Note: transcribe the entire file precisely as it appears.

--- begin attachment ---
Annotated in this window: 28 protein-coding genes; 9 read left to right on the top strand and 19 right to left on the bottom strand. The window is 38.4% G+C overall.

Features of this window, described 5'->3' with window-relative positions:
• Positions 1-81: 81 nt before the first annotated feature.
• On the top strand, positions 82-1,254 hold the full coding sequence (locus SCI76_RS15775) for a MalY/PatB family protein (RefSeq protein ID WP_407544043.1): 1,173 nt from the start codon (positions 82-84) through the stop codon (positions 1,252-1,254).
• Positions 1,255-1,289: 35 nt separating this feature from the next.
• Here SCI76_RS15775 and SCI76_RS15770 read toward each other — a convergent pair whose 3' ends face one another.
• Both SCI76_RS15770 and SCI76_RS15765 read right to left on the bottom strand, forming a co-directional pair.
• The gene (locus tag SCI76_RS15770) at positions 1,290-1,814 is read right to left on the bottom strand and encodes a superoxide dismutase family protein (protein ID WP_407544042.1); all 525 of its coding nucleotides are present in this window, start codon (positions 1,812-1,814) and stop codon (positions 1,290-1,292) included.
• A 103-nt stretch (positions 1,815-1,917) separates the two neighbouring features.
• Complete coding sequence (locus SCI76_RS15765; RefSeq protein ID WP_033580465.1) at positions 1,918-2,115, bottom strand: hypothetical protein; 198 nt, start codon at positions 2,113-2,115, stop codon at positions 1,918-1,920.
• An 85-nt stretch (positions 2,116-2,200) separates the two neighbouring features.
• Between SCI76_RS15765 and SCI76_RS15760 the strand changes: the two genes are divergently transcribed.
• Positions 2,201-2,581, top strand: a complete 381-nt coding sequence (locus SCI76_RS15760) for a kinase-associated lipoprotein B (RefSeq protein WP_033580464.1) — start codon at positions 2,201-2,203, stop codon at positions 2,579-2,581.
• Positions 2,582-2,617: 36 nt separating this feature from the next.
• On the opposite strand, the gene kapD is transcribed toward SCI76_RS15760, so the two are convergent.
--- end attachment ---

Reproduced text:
Annotated in this window: 28 protein-coding genes; 9 read left to right on the top strand and 19 right to left on the bottom strand. The window is 38.4% G+C overall.

Features of this window, described 5'->3' with window-relative positions:
• Positions 1-81: 81 nt before the first annotated feature.
• On the top strand, positions 82-1,254 hold the full coding sequence (locus SCI76_RS15775) for a MalY/PatB family protein (RefSeq protein ID WP_407544043.1): 1,173 nt from the start codon (positions 82-84) through the stop codon (positions 1,252-1,254).
• Positions 1,255-1,289: 35 nt separating this feature from the next.
• Here SCI76_RS15775 and SCI76_RS15770 read toward each other — a convergent pair whose 3' ends face one another.
• Both SCI76_RS15770 and SCI76_RS15765 read right to left on the bottom strand, forming a co-directional pair.
• The gene (locus tag SCI76_RS15770) at positions 1,290-1,814 is read right to left on the bottom strand and encodes a superoxide dismutase family protein (protein ID WP_407544042.1); all 525 of its coding nucleotides are present in this window, start codon (positions 1,812-1,814) and stop codon (positions 1,290-1,292) included.
• A 103-nt stretch (positions 1,815-1,917) separates the two neighbouring features.
• Complete coding sequence (locus SCI76_RS15765; RefSeq protein ID WP_033580465.1) at positions 1,918-2,115, bottom strand: hypothetical protein; 198 nt, start codon at positions 2,113-2,115, stop codon at positions 1,918-1,920.
• An 85-nt stretch (positions 2,116-2,200) separates the two neighbouring features.
• Between SCI76_RS15765 and SCI76_RS15760 the strand changes: the two genes are divergently transcribed.
• Positions 2,201-2,581, top strand: a complete 381-nt coding sequence (locus SCI76_RS15760) for a kinase-associated lipoprotein B (RefSeq protein WP_033580464.1) — start codon at positions 2,201-2,203, stop codon at positions 2,579-2,581.
• Positions 2,582-2,617: 36 nt separating this feature from the next.
• On the opposite strand, the gene kapD is transcribed toward SCI76_RS15760, so the two are convergent.